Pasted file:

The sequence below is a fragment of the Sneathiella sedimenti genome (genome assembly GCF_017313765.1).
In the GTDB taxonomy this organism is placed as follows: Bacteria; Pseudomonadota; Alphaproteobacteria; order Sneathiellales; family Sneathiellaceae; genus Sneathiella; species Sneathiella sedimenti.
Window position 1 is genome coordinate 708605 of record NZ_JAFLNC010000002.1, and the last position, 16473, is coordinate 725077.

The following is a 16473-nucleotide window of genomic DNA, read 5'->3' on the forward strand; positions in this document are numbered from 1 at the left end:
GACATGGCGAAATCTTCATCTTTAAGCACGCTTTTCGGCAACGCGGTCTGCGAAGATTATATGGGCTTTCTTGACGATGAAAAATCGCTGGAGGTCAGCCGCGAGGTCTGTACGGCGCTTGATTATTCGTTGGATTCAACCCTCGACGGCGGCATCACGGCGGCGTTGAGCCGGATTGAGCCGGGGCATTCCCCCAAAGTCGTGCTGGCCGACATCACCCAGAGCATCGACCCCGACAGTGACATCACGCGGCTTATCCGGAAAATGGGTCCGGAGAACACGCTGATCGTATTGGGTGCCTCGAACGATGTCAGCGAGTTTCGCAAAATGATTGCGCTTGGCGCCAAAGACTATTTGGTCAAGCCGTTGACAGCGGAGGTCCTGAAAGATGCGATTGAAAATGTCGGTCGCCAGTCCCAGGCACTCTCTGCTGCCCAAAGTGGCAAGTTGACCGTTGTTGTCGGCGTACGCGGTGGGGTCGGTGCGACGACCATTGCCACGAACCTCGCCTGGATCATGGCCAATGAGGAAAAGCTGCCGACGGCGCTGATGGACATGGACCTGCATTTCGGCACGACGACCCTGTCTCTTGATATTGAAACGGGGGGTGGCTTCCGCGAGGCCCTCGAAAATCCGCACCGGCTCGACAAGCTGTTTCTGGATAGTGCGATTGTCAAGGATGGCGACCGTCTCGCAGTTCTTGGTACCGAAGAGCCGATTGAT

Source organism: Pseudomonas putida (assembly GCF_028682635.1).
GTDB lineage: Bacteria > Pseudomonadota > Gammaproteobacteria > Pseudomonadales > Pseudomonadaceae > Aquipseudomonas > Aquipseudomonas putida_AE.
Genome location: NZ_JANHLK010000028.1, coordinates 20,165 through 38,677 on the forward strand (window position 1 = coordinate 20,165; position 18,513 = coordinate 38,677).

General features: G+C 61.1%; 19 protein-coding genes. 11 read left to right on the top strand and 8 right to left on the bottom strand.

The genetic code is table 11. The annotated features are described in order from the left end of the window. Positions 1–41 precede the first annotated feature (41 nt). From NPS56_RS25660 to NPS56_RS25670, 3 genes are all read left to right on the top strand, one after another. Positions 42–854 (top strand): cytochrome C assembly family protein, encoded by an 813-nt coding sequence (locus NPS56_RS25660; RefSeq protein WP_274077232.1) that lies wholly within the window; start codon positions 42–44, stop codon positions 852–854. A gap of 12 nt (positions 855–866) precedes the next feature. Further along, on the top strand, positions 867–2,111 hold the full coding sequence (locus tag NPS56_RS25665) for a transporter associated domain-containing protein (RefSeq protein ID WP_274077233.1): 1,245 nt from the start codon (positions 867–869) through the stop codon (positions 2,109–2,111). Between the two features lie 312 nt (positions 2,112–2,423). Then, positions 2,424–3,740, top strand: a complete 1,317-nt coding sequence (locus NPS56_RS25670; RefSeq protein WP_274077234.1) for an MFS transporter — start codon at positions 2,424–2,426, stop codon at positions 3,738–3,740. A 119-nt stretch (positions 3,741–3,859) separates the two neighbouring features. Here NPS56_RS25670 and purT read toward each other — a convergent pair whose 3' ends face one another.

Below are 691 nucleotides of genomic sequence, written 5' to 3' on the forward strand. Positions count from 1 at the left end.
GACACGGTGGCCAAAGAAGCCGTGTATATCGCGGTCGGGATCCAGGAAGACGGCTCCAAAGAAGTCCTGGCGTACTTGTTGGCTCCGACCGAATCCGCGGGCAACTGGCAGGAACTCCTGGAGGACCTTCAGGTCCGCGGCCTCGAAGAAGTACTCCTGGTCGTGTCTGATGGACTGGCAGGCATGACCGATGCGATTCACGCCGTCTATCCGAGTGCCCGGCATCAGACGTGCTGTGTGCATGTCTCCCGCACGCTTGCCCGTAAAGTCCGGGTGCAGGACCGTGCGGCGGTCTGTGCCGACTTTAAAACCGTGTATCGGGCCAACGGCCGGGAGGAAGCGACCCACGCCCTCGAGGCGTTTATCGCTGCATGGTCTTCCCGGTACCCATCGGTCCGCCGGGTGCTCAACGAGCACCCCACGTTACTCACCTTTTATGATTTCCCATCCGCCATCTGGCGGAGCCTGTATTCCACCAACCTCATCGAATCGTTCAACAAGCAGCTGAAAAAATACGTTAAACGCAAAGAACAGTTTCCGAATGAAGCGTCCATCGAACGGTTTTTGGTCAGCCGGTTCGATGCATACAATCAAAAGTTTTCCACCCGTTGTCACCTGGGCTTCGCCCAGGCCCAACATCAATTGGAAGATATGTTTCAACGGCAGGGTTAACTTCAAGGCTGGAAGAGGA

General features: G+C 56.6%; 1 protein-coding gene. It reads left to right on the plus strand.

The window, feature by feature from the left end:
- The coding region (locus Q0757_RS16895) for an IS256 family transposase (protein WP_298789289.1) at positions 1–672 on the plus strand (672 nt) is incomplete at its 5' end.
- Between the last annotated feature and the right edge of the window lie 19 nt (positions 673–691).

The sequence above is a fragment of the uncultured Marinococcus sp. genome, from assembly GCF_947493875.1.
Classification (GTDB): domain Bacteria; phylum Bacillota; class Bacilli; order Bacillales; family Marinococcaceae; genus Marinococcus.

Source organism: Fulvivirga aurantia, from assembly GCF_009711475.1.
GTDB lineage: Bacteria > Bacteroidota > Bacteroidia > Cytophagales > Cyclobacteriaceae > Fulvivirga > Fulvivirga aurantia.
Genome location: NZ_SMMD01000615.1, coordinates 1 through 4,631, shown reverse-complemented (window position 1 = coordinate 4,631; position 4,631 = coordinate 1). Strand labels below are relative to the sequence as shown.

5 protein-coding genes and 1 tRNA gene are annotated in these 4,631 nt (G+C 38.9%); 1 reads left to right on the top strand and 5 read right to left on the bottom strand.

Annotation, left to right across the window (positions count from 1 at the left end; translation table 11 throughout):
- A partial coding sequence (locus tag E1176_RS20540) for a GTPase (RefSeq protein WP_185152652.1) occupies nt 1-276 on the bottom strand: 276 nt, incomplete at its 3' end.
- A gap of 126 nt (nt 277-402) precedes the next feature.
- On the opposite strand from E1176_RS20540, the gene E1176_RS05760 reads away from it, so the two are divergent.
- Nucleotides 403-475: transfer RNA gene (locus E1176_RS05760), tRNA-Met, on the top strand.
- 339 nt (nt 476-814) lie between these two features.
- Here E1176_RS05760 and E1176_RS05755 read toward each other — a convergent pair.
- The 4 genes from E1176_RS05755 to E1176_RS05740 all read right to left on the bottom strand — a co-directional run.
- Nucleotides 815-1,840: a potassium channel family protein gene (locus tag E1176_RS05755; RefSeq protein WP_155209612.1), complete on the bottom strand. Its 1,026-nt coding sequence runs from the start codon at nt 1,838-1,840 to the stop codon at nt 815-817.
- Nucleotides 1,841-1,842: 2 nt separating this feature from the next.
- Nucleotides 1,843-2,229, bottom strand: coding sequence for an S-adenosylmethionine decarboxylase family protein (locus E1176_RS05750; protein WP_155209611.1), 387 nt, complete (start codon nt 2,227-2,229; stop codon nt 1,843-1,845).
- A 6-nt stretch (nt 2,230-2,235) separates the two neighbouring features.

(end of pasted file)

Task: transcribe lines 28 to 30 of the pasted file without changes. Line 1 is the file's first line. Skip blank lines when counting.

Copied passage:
- 339 nt (nt 476-814) lie between these two features.
- Here E1176_RS05760 and E1176_RS05755 read toward each other — a convergent pair.
- The 4 genes from E1176_RS05755 to E1176_RS05740 all read right to left on the bottom strand — a co-directional run.